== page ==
Ghost Towns of the Enchanted Circle
Poems by John Poch
Images by Ryan Burkhart
Orlando, Florida: Flying Horse Editions, 2008. Edition of 35.
8 x 6.25" closed; 18 pages. Two structures: the text is codex; the images fold out accordion style. Text printed in Adobe Jenson Pro font on a Vandercook Proofing Press onto archival paper using handset type. Images printed on Arches Infinity rag paper. Layout, typesetting, and design by Ryan Burkhart and Larry Cooper.
Ryan Burkhart: "The Enchanted Circle is an area of the Southwest which begins in West Texas and moves into New Mexico. Gold Miners took this route sometimes in the journey to Colorado and California....
"... John has really cut a new cloth from the landscape and his inner thoughts. It's a really wonderful inner vision and I'm so happy I could serve as the artist of record. It's 6 x 8 inches, but the package is deceiving as it folds out to over 5 feet, to unveil my landscape panorama. "
$350 (A few copies remaining)
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By David Humphrey and Sharon Mesmer
2003. Edition of 80 copies.
Letterpress printed. Photographic images tipped in by hand after printing the screenprints, etchings, and letterpress text. Signed by Humphrey and Mesmer.
The title, a palindrome, reads "Lonely Tylenol" — the same front-to-back, back-to-front. Transparent overlay pages showing separate, yet interlinking human forms, long with screen prints taken from digital photos of his large abstract paintings and other digital snapshots, are wed to edgy, racy words from poet Sharon Mesmer.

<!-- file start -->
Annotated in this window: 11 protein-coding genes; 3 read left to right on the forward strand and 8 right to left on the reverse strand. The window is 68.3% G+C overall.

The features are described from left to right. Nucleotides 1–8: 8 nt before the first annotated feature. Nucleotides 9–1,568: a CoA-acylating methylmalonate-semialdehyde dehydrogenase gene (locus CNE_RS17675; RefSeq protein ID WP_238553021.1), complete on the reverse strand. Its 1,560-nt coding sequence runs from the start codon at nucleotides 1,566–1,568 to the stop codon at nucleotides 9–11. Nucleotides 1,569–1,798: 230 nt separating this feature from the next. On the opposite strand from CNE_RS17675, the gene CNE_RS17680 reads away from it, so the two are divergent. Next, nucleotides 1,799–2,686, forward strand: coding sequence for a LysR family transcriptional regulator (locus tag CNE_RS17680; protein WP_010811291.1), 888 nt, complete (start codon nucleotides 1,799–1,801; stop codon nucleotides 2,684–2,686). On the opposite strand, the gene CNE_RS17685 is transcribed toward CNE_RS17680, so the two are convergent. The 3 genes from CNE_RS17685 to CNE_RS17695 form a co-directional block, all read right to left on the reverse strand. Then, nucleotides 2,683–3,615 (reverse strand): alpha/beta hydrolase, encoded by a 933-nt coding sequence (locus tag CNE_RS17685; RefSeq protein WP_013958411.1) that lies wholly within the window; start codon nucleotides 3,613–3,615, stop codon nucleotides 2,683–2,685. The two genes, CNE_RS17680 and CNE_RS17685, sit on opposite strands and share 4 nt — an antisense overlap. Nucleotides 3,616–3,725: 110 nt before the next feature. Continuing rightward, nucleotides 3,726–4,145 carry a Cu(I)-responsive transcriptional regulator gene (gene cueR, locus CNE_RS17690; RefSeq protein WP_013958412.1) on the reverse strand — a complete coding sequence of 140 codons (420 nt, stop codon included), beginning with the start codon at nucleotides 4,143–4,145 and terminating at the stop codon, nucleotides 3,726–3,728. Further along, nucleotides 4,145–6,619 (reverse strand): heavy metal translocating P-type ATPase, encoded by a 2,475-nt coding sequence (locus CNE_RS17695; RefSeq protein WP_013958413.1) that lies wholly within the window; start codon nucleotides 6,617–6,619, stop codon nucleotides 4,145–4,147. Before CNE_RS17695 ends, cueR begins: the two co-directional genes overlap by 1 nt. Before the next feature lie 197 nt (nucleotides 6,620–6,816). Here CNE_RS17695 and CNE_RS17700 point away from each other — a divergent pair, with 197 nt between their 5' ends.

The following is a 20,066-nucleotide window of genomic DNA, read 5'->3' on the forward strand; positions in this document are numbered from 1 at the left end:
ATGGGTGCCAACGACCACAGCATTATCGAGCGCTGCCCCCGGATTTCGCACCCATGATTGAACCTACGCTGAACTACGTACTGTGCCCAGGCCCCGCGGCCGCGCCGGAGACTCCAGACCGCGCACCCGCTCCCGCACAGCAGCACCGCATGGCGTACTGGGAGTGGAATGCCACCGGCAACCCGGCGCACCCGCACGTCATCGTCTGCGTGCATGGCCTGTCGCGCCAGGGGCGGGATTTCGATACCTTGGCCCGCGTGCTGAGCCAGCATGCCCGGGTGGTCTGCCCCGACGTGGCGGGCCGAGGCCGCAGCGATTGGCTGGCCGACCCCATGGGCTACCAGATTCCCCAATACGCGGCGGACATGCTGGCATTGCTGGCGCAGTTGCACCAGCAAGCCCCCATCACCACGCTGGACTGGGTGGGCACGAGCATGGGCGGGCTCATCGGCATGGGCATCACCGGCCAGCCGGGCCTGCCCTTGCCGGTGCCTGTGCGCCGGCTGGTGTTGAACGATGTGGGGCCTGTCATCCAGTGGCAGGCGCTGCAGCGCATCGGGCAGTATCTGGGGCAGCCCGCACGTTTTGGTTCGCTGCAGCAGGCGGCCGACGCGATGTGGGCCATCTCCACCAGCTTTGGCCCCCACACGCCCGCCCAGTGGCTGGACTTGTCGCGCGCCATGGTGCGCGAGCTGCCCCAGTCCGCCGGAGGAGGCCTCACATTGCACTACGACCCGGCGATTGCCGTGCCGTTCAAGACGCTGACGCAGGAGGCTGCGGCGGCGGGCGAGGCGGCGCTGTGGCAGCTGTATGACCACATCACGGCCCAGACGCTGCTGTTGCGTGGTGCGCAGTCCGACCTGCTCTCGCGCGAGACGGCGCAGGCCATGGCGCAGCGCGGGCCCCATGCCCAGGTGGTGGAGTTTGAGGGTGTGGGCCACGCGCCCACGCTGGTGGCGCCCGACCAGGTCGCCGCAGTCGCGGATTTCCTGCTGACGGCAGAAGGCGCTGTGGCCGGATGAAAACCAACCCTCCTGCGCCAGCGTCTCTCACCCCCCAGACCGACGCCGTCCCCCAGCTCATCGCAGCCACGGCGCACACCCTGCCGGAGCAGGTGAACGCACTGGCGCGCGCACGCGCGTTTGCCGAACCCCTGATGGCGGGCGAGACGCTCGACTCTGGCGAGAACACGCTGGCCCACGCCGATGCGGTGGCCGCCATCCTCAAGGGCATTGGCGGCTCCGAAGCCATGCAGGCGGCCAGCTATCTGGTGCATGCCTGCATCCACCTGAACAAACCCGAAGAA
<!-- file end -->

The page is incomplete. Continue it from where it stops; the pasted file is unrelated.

Humphrey calls himself a hybridizer and hunter-gatherer. Others call him a pop surrealist. "I’m always on the lookout for images in the culture, in the vernacular," he says. "I filter that material through my own personal sensibility. I use material in the public domain to articulate subjectivity. I hybridize through use of transparent pages that let you see one image through the other to see how they recombine to create a different image," Humphrey explains. "I place a woman’s head on a man’s head and his head becomes her body. They are linked naturalistically in the service of humor, a feeling or a social observation. I find images in photos I have made, in ads or the media. Sometimes, I make them up. My art is comprised of materials we’ve all experienced. It’s a language that is the result of my imagination."